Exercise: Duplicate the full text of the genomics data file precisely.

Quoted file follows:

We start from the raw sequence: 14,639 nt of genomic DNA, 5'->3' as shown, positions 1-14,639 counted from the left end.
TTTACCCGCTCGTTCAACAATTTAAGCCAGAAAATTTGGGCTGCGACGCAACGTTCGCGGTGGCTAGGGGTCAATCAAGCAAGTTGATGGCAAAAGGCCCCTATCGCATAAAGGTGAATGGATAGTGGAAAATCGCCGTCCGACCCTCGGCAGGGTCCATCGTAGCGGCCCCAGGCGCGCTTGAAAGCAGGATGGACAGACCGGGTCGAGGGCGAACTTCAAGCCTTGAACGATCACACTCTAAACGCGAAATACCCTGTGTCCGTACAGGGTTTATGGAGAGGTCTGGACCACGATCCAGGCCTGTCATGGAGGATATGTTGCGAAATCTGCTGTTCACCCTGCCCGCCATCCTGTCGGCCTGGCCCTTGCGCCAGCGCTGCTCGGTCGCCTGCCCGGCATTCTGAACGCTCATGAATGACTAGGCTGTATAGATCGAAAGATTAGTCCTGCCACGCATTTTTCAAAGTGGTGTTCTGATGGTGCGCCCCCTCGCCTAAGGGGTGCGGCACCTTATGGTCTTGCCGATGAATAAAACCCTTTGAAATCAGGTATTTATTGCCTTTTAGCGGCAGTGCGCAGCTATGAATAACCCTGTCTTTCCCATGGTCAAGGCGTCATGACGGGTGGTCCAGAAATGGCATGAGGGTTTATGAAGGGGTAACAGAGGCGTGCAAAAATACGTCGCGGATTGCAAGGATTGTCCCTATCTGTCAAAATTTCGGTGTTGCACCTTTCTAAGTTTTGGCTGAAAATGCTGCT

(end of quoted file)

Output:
We start from the raw sequence: 14,639 nt of genomic DNA, 5'->3' as shown, positions 1-14,639 counted from the left end.
TTTACCCGCTCGTTCAACAATTTAAGCCAGAAAATTTGGGCTGCGACGCAACGTTCGCGGTGGCTAGGGGTCAATCAAGCAAGTTGATGGCAAAAGGCCCCTATCGCATAAAGGTGAATGGATAGTGGAAAATCGCCGTCCGACCCTCGGCAGGGTCCATCGTAGCGGCCCCAGGCGCGCTTGAAAGCAGGATGGACAGACCGGGTCGAGGGCGAACTTCAAGCCTTGAACGATCACACTCTAAACGCGAAATACCCTGTGTCCGTACAGGGTTTATGGAGAGGTCTGGACCACGATCCAGGCCTGTCATGGAGGATATGTTGCGAAATCTGCTGTTCACCCTGCCCGCCATCCTGTCGGCCTGGCCCTTGCGCCAGCGCTGCTCGGTCGCCTGCCCGGCATTCTGAACGCTCATGAATGACTAGGCTGTATAGATCGAAAGATTAGTCCTGCCACGCATTTTTCAAAGTGGTGTTCTGATGGTGCGCCCCCTCGCCTAAGGGGTGCGGCACCTTATGGTCTTGCCGATGAATAAAACCCTTTGAAATCAGGTATTTATTGCCTTTTAGCGGCAGTGCGCAGCTATGAATAACCCTGTCTTTCCCATGGTCAAGGCGTCATGACGGGTGGTCCAGAAATGGCATGAGGGTTTATGAAGGGGTAACAGAGGCGTGCAAAAATACGTCGCGGATTGCAAGGATTGTCCCTATCTGTCAAAATTTCGGTGTTGCACCTTTCTAAGTTTTGGCTGAAAATGCTGCT